Scott Honour, one of four Republican primary candidates for Minnesota governor, on Monday released a two-page jobs and economic plan that called for cutting tax rates, reducing regulations and rolling back future minimum-wage increases.
The business executive pledged to reduce individual and corporate tax rates, eliminate special interest loopholes and estate taxes Honour said hurt small business and farm operators.
Honour’s plan comes about a week before the Aug. 12 primary. The rookie political candidate is vying for Minnesotans’ vote against Hennepin County Commissioner Jeff Johnson, former House Minority Leader Marty Seifert and former House Speaker Kurt Zellers. The winner will face DFL Gov. Mark Dayton this fall in the general election.
In a nearly 30-minute news conference, Honour offered a broad outline of what he would do if he were elected governor. He said he would speed up business permitting processes, and he also criticized the state’s business and tax climate, saying it has caused companies to leave Minnesota.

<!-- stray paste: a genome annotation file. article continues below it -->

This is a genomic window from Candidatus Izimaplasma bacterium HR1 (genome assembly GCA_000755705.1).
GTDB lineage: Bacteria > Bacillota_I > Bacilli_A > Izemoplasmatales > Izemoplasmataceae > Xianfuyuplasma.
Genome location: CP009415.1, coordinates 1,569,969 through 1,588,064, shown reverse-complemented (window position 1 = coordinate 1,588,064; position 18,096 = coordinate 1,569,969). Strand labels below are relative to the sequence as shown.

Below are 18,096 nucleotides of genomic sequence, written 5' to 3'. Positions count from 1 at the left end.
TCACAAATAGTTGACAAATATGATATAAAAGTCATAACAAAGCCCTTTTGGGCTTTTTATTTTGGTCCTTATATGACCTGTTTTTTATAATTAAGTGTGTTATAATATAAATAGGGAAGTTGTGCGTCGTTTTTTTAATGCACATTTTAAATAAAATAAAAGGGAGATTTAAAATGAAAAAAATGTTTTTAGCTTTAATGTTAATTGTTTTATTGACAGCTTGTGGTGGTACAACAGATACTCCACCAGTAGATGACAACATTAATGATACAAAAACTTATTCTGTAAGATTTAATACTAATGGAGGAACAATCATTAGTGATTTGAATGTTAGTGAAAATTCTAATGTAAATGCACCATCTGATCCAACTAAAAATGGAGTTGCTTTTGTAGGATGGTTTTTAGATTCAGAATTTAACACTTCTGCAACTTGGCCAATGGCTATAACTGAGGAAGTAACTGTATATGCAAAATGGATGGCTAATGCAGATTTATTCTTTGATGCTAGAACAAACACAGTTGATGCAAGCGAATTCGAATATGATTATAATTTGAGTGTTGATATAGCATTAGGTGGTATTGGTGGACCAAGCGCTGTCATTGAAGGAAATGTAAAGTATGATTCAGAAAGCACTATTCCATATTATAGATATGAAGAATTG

“We’re a state with great potential. We have great resources. We have terrific people,” Honour said. “But we’re seeing that talent not being used in the best way possible.”
The Republican primary candidate, flanked by his running mate state Sen. Karin Housley, R-St. Marys Point, also criticized the state’s minimum wage law. He said any future wage increases to basic pay would require legislative approval rather than tied be to inflation.
Carrie Lucking, executive director of the Alliance for a Better Minnesota, said in a statement that Honour’s idea to “roll back improvements to the minimum wage will take money out of working families' pockets to line their CEO's coffers."
“What I want to see is an economy where companies raises their wages because it’s in the best interest of everyone,” he said.
Honour’s plan also offered positions on other topics such as energy policy, promising to repeal “costly” wind and solar mandates. He said he also supports mining in the Iron Range and wants to reform education, in part, by reducing administrative expenses.